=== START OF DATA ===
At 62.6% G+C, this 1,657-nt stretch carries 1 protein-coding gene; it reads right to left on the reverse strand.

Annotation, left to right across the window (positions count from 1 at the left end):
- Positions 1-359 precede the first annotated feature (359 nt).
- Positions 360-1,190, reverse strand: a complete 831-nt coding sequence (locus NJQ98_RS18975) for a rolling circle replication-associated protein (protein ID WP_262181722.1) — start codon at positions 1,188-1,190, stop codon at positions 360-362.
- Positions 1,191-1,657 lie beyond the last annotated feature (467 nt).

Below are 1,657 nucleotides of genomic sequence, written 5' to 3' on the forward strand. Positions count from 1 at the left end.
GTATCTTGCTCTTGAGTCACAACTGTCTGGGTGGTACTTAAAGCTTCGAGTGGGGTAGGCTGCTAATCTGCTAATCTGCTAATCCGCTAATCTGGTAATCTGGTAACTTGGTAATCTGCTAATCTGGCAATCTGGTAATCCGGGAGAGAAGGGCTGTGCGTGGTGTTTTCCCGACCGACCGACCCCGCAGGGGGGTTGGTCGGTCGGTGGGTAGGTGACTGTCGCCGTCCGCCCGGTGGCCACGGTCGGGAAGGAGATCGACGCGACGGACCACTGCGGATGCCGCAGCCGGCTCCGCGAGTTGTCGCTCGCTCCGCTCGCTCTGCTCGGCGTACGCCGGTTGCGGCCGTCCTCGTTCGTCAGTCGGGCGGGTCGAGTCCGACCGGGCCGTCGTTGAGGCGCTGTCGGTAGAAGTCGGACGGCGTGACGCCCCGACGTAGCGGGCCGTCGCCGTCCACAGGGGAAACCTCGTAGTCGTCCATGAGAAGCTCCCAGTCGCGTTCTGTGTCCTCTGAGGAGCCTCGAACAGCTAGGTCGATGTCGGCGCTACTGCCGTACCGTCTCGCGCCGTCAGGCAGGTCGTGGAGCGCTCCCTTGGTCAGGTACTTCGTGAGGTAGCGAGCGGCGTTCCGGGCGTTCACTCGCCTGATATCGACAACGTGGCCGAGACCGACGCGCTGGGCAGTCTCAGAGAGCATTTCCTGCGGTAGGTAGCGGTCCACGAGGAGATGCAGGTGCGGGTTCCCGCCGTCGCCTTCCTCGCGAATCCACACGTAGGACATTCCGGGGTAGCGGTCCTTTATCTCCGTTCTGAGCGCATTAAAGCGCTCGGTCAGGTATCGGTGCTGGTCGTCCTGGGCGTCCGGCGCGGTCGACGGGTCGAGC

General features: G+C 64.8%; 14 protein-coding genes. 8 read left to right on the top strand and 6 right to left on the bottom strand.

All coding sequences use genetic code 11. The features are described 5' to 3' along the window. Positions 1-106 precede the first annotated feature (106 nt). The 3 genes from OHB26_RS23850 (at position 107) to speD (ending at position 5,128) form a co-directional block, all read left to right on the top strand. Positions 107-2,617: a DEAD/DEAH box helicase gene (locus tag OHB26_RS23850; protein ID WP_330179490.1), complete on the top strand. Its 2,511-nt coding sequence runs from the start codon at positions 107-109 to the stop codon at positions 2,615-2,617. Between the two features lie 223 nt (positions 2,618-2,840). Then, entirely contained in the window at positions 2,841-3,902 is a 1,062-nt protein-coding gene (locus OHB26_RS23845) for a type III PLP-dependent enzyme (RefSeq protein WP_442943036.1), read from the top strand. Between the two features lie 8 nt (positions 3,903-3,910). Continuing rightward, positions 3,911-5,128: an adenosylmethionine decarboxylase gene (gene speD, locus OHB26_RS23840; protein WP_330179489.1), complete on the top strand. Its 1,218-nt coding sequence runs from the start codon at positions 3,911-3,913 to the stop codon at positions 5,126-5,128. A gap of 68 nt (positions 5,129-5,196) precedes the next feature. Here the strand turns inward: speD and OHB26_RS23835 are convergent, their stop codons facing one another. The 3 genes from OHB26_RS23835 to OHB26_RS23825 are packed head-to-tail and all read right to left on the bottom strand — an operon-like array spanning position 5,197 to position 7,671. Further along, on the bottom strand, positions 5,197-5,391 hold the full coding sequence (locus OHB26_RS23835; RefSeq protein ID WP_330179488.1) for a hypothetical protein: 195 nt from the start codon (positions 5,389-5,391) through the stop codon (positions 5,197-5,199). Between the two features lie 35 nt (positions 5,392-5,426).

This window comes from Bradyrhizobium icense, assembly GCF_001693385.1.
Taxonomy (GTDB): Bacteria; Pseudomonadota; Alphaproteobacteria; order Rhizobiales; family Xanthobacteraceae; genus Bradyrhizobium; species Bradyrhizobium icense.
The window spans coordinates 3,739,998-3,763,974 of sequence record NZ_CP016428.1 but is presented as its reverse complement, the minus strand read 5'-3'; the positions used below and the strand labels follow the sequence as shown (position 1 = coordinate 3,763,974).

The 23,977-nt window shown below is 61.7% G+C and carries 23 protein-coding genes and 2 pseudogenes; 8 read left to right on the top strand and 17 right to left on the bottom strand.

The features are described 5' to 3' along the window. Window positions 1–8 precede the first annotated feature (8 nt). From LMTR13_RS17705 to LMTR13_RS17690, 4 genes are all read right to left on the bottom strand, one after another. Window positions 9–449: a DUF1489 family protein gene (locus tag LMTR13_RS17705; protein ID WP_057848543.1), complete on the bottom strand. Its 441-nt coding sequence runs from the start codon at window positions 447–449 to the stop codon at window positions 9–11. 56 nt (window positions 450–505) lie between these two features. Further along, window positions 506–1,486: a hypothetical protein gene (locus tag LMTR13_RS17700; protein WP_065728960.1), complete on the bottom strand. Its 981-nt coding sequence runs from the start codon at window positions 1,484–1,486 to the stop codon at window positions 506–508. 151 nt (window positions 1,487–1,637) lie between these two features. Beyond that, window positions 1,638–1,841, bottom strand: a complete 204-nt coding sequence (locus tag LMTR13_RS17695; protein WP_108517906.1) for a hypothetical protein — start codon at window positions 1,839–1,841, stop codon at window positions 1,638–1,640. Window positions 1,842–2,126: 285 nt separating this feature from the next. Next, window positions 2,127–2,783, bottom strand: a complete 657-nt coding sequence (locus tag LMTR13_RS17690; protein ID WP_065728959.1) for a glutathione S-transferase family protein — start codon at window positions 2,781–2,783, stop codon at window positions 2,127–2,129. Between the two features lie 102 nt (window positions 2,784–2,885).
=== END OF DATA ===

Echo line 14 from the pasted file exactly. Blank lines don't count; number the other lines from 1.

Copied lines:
The features are described 5' to 3' along the window. Window positions 1–8 precede the first annotated feature (8 nt). From LMTR13_RS17705 to LMTR13_RS17690, 4 genes are all read right to left on the bottom strand, one after another. Window positions 9–449: a DUF1489 family protein gene (locus tag LMTR13_RS17705; protein ID WP_057848543.1), complete on the bottom strand. Its 441-nt coding sequence runs from the start codon at window positions 447–449 to the stop codon at window positions 9–11. 56 nt (window positions 450–505) lie between these two features. Further along, window positions 506–1,486: a hypothetical protein gene (locus tag LMTR13_RS17700; protein WP_065728960.1), complete on the bottom strand. Its 981-nt coding sequence runs from the start codon at window positions 1,484–1,486 to the stop codon at window positions 506–508. 151 nt (window positions 1,487–1,637) lie between these two features. Beyond that, window positions 1,638–1,841, bottom strand: a complete 204-nt coding sequence (locus tag LMTR13_RS17695; protein WP_108517906.1) for a hypothetical protein — start codon at window positions 1,839–1,841, stop codon at window positions 1,638–1,640. Window positions 1,842–2,126: 285 nt separating this feature from the next. Next, window positions 2,127–2,783, bottom strand: a complete 657-nt coding sequence (locus tag LMTR13_RS17690; protein ID WP_065728959.1) for a glutathione S-transferase family protein — start codon at window positions 2,781–2,783, stop codon at window positions 2,127–2,129. Between the two features lie 102 nt (window positions 2,784–2,885).